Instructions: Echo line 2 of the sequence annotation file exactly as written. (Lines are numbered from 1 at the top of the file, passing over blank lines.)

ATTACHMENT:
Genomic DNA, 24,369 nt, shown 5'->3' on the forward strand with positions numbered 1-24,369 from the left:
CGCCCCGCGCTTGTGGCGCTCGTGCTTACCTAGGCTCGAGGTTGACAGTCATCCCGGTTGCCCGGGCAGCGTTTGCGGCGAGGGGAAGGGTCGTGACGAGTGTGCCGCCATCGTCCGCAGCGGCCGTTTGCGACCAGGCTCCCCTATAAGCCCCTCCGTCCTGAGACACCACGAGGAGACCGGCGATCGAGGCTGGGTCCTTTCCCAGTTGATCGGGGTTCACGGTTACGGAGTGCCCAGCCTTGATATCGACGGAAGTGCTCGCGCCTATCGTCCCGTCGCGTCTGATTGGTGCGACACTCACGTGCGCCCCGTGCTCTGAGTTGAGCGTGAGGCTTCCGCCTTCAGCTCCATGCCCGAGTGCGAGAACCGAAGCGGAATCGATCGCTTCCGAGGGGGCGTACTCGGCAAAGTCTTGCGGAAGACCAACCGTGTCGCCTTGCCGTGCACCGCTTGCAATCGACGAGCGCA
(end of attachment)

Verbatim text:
CGCCCCGCGCTTGTGGCGCTCGTGCTTACCTAGGCTCGAGGTTGACAGTCATCCCGGTTGCCCGGGCAGCGTTTGCGGCGAGGGGAAGGGTCGTGACGAGTGTGCCGCCATCGTCCGCAGCGGCCGTTTGCGACCAGGCTCCCCTATAAGCCCCTCCGTCCTGAGACACCACGAGGAGACCGGCGATCGAGGCTGGGTCCTTTCCCAGTTGATCGGGGTTCACGGTTACGGAGTGCCCAGCCTTGATATCGACGGAAGTGCTCGCGCCTATCGTCCCGTCGCGTCTGATTGGTGCGACACTCACGTGCGCCCCGTGCTCTGAGTTGAGCGTGAGGCTTCCGCCTTCAGCTCCATGCCCGAGTGCGAGAACCGAAGCGGAATCGATCGCTTCCGAGGGGGCGTACTCGGCAAAGTCTTGCGGAAGACCAACCGTGTCGCCTTGCCGTGCACCGCTTGCAATCGACGAGCGCA